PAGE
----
Well, in classic academic fashion, while I have chosen this issue to frame my study, I am not actually examining institutional policy or practice. Instead, I am interested in sticking with Weick’s thinking and better understanding how key leaders make sense of the issue, how they figure out “What’s the story here?” In my qualitative study I have been asking presidents and provosts, vice presidents of mission and enrollment management, and directors of admissions and financial aid how they are making sense of undocumented student access. And their responses have been fascinating on a number of levels. My research is only just beginning, so it would be irresponsible to say too much about what I am seeing. But this blogpost would be pretty boring if I didn’t include at least a few nuggets from the field. Here are a few interesting tidbits from the early research thus far:
• Leader identity filters action: There is a difference between what leaders may believe personally and what they feel their positions as university leaders asks of them. While they may hold clear personal positions on the issue of undocumented students, they are very sensitive to what they say and do when acting as leaders and representatives of their institutions. This is not necessarily surprising, but it is interesting to hear university leaders reflect on this tension between what they believe and what they feel they can (or should) say and do as a professional.
• Catholic values have a clear and powerful impact: The magisterium (teaching authority of the Roman Catholic Church) has thus far made no specific recommendations on immigration reform or undocumented student access. The church has, however, made numerous pronouncements about care for immigrants and guests, about a “preferential option for the poor,” and about general principles of social justice. One of the reasons I chose to situate my study in Catholic higher education is because I anticipated that these Catholic values would have an impact on leader sensemaking. That hypothesis is already being confirmed—leaders are reflecting on the powerful ways in which they feel compelled to act in certain ways because of the Catholic character of their institutions. I have personally found it very edifying to listen to stories of conversion and challenge as leaders strive to practice what they preach: higher education infused with Gospel values and oriented towards preparing “citizens for heaven” (Moreau, 1856/2006, p. 25).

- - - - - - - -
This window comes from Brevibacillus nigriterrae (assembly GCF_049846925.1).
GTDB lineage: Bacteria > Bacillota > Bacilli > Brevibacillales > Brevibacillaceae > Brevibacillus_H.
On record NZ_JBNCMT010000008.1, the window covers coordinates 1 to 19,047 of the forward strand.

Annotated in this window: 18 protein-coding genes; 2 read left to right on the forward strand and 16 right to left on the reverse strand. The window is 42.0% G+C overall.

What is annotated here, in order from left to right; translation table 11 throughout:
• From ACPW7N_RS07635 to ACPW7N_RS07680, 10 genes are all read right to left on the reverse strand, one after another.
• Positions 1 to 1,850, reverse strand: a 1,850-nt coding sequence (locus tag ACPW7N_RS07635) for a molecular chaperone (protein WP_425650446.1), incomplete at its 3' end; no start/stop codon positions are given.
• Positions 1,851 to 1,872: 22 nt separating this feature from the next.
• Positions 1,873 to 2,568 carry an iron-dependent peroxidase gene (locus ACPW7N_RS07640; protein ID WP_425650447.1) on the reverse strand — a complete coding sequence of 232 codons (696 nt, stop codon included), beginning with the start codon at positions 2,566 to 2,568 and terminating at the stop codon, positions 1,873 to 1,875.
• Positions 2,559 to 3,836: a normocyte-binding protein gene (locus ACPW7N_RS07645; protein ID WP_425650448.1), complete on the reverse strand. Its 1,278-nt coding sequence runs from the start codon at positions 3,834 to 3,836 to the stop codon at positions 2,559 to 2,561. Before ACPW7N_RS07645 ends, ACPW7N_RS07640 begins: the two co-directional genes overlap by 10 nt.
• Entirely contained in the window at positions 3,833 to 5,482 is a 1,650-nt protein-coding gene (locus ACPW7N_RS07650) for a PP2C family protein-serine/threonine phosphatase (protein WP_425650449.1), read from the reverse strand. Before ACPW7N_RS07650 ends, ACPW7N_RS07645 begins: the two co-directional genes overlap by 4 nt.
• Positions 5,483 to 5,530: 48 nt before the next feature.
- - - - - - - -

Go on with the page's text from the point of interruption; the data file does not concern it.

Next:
• Stories are powerful tools for organizing our experience: It is interesting to hear interviewees spontaneously use narrative forms to answer questions which do not specifically merit narrative responses. Bruner (1990) has done some interesting work on the functioning of narrative, examining, for instance, the development of language in young children. He identifies four components of narrative: agentivity, sequentiality, canonicity, and perspective (p. 77). Bruner argues that as children struggle to become verbal, they are engaging in an embodied form of sensemaking, and it is essentially narrative in character. In other words, children make sense of the world by identifying stories and they learn to speak so that they can begin engaging their culture and environment personally. This is all to say that stories are very important to the ways we understand the world around us. It has been a pleasure to hear numerous stories of educators and leaders reaching out to these poorest among us—the undocumented who don’t even have a country to call home—not only because it is inspiring but because it confirms the role of story in the way we make sense of the world around us.